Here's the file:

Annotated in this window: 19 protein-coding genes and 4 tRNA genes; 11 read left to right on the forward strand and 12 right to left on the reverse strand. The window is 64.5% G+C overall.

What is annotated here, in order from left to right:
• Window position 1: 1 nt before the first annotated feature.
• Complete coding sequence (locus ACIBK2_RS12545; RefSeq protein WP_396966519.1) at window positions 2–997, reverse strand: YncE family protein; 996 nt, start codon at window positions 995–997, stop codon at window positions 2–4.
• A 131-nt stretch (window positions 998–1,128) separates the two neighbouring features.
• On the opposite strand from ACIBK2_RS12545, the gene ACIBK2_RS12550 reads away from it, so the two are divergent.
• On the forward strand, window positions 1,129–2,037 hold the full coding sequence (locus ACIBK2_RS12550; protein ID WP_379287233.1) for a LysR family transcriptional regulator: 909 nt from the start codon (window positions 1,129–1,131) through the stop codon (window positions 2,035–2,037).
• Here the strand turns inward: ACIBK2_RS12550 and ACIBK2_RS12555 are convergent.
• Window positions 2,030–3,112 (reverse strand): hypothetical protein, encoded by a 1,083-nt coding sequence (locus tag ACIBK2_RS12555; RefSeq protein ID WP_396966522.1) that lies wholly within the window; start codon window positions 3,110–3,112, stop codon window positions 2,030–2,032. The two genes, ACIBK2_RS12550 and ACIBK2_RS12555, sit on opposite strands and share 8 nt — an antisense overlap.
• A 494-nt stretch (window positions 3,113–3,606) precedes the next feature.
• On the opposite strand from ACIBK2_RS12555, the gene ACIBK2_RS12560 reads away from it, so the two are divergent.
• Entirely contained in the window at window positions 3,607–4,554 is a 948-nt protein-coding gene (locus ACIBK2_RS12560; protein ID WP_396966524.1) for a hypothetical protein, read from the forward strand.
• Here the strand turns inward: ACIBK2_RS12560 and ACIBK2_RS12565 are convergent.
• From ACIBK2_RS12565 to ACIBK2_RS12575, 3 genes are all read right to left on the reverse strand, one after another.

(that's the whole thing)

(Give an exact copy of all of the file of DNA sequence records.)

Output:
Annotated in this window: 19 protein-coding genes and 4 tRNA genes; 11 read left to right on the forward strand and 12 right to left on the reverse strand. The window is 64.5% G+C overall.

What is annotated here, in order from left to right:
• Window position 1: 1 nt before the first annotated feature.
• Complete coding sequence (locus ACIBK2_RS12545; RefSeq protein WP_396966519.1) at window positions 2–997, reverse strand: YncE family protein; 996 nt, start codon at window positions 995–997, stop codon at window positions 2–4.
• A 131-nt stretch (window positions 998–1,128) separates the two neighbouring features.
• On the opposite strand from ACIBK2_RS12545, the gene ACIBK2_RS12550 reads away from it, so the two are divergent.
• On the forward strand, window positions 1,129–2,037 hold the full coding sequence (locus ACIBK2_RS12550; protein ID WP_379287233.1) for a LysR family transcriptional regulator: 909 nt from the start codon (window positions 1,129–1,131) through the stop codon (window positions 2,035–2,037).
• Here the strand turns inward: ACIBK2_RS12550 and ACIBK2_RS12555 are convergent.
• Window positions 2,030–3,112 (reverse strand): hypothetical protein, encoded by a 1,083-nt coding sequence (locus tag ACIBK2_RS12555; RefSeq protein ID WP_396966522.1) that lies wholly within the window; start codon window positions 3,110–3,112, stop codon window positions 2,030–2,032. The two genes, ACIBK2_RS12550 and ACIBK2_RS12555, sit on opposite strands and share 8 nt — an antisense overlap.
• A 494-nt stretch (window positions 3,113–3,606) precedes the next feature.
• On the opposite strand from ACIBK2_RS12555, the gene ACIBK2_RS12560 reads away from it, so the two are divergent.
• Entirely contained in the window at window positions 3,607–4,554 is a 948-nt protein-coding gene (locus ACIBK2_RS12560; protein ID WP_396966524.1) for a hypothetical protein, read from the forward strand.
• Here the strand turns inward: ACIBK2_RS12560 and ACIBK2_RS12565 are convergent.
• From ACIBK2_RS12565 to ACIBK2_RS12575, 3 genes are all read right to left on the reverse strand, one after another.